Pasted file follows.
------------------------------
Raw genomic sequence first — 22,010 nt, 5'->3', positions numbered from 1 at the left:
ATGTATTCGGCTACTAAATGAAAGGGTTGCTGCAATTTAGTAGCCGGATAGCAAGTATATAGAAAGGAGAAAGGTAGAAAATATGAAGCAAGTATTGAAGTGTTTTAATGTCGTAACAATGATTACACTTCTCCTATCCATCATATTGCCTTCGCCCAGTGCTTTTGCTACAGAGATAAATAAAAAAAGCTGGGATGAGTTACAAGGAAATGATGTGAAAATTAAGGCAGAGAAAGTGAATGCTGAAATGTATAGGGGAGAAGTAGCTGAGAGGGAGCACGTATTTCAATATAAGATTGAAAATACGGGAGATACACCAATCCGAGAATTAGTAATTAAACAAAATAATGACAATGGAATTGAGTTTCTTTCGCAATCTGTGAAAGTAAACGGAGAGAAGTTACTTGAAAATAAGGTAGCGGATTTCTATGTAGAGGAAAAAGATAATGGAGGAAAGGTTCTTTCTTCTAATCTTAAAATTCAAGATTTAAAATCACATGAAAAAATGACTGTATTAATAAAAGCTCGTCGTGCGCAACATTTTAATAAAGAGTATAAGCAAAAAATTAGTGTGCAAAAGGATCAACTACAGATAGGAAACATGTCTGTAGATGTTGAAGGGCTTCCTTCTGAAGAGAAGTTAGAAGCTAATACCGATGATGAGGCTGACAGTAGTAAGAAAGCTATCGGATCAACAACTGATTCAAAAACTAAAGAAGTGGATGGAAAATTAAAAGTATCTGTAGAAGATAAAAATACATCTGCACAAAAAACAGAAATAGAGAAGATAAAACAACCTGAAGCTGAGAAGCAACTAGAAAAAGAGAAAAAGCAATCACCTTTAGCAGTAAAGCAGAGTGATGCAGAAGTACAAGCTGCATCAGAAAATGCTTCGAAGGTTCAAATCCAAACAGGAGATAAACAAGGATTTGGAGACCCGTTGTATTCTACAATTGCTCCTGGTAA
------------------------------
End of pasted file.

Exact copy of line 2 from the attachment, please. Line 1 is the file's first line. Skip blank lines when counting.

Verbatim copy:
ATGTATTCGGCTACTAAATGAAAGGGTTGCTGCAATTTAGTAGCCGGATAGCAAGTATATAGAAAGGAGAAAGGTAGAAAATATGAAGCAAGTATTGAAGTGTTTTAATGTCGTAACAATGATTACACTTCTCCTATCCATCATATTGCCTTCGCCCAGTGCTTTTGCTACAGAGATAAATAAAAAAAGCTGGGATGAGTTACAAGGAAATGATGTGAAAATTAAGGCAGAGAAAGTGAATGCTGAAATGTATAGGGGAGAAGTAGCTGAGAGGGAGCACGTATTTCAATATAAGATTGAAAATACGGGAGATACACCAATCCGAGAATTAGTAATTAAACAAAATAATGACAATGGAATTGAGTTTCTTTCGCAATCTGTGAAAGTAAACGGAGAGAAGTTACTTGAAAATAAGGTAGCGGATTTCTATGTAGAGGAAAAAGATAATGGAGGAAAGGTTCTTTCTTCTAATCTTAAAATTCAAGATTTAAAATCACATGAAAAAATGACTGTATTAATAAAAGCTCGTCGTGCGCAACATTTTAATAAAGAGTATAAGCAAAAAATTAGTGTGCAAAAGGATCAACTACAGATAGGAAACATGTCTGTAGATGTTGAAGGGCTTCCTTCTGAAGAGAAGTTAGAAGCTAATACCGATGATGAGGCTGACAGTAGTAAGAAAGCTATCGGATCAACAACTGATTCAAAAACTAAAGAAGTGGATGGAAAATTAAAAGTATCTGTAGAAGATAAAAATACATCTGCACAAAAAACAGAAATAGAGAAGATAAAACAACCTGAAGCTGAGAAGCAACTAGAAAAAGAGAAAAAGCAATCACCTTTAGCAGTAAAGCAGAGTGATGCAGAAGTACAAGCTGCATCAGAAAATGCTTCGAAGGTTCAAATCCAAACAGGAGATAAACAAGGATTTGGAGACCCGTTGTATTCTACAATTGCTCCTGGTAA